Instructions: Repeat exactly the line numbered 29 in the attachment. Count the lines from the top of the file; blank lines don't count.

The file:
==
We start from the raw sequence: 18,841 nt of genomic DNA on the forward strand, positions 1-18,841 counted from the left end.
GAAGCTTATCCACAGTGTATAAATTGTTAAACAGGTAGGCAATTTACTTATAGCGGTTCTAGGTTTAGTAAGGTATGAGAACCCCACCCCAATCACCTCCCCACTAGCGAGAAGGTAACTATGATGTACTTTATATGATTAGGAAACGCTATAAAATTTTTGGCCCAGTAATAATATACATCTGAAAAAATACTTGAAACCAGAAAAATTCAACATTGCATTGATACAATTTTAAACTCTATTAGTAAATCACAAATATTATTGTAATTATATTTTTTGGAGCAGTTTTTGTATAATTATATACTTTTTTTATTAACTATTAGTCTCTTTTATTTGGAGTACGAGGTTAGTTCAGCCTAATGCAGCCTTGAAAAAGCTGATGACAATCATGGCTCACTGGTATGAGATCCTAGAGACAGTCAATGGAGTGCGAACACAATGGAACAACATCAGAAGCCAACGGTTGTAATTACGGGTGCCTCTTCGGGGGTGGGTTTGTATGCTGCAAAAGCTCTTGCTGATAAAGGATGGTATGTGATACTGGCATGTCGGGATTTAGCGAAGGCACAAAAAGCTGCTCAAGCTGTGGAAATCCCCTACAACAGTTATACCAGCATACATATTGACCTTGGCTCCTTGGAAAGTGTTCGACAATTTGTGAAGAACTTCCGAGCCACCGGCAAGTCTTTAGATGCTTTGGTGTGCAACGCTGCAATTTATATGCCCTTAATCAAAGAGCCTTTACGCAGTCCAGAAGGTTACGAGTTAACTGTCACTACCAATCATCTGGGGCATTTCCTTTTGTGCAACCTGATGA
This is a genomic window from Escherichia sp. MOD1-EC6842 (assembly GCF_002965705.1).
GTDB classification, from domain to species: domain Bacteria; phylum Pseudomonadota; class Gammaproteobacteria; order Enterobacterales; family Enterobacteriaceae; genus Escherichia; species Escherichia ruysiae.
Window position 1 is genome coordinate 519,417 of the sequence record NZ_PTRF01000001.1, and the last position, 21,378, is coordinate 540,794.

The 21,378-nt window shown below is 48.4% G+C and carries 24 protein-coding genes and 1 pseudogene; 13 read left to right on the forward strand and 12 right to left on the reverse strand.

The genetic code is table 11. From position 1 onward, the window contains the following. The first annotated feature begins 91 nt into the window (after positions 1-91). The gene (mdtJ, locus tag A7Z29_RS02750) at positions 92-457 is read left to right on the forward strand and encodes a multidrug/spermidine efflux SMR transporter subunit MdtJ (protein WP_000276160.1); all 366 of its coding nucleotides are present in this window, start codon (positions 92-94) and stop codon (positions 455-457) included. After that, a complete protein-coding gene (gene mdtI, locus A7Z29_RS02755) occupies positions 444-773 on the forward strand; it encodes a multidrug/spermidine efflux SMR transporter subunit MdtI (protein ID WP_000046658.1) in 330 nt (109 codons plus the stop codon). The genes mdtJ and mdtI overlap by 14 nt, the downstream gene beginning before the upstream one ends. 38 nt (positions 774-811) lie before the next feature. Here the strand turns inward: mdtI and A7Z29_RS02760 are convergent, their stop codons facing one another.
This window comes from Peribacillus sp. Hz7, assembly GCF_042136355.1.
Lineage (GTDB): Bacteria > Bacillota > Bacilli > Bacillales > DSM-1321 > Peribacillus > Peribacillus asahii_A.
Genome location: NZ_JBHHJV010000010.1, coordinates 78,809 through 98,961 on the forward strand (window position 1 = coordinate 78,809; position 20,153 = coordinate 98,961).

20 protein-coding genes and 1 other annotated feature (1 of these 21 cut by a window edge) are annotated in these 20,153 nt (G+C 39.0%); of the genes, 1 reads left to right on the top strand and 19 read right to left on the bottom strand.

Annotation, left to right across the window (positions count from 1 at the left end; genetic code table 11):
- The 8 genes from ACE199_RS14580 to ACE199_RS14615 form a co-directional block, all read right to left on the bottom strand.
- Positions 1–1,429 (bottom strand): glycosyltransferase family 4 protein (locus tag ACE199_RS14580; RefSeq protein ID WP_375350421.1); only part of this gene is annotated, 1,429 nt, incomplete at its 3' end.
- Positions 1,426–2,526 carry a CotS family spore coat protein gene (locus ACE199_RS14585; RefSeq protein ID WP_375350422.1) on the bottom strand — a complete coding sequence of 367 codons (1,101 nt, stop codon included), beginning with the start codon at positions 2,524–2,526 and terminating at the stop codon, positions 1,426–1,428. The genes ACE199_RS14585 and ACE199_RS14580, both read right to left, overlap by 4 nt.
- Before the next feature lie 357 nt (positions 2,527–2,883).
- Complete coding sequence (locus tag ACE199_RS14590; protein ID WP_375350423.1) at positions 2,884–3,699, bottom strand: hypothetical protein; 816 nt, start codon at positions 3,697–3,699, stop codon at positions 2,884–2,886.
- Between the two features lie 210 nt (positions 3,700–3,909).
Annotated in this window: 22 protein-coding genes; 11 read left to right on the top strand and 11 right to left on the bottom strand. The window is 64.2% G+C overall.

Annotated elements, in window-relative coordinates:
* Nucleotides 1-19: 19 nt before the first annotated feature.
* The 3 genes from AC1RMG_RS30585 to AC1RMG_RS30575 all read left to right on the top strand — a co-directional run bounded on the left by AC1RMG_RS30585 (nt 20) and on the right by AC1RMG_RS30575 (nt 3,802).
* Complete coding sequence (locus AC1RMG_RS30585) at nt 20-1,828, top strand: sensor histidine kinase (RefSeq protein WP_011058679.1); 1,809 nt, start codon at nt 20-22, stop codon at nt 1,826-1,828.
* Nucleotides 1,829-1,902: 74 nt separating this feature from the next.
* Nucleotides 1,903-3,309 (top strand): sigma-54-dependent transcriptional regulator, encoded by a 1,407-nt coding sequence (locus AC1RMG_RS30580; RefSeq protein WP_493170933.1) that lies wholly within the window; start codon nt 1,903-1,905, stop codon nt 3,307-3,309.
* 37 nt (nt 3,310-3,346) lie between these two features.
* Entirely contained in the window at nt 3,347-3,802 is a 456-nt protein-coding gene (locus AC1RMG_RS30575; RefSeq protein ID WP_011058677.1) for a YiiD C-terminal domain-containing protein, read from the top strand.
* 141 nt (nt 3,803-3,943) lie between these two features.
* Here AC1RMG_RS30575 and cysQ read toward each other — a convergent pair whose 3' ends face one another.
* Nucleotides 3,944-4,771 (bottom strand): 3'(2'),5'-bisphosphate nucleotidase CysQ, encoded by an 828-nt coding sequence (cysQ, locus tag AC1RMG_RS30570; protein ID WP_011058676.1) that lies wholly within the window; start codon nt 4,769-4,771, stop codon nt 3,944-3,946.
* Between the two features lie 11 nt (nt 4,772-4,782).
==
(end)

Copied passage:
* Here AC1RMG_RS30575 and cysQ read toward each other — a convergent pair whose 3' ends face one another.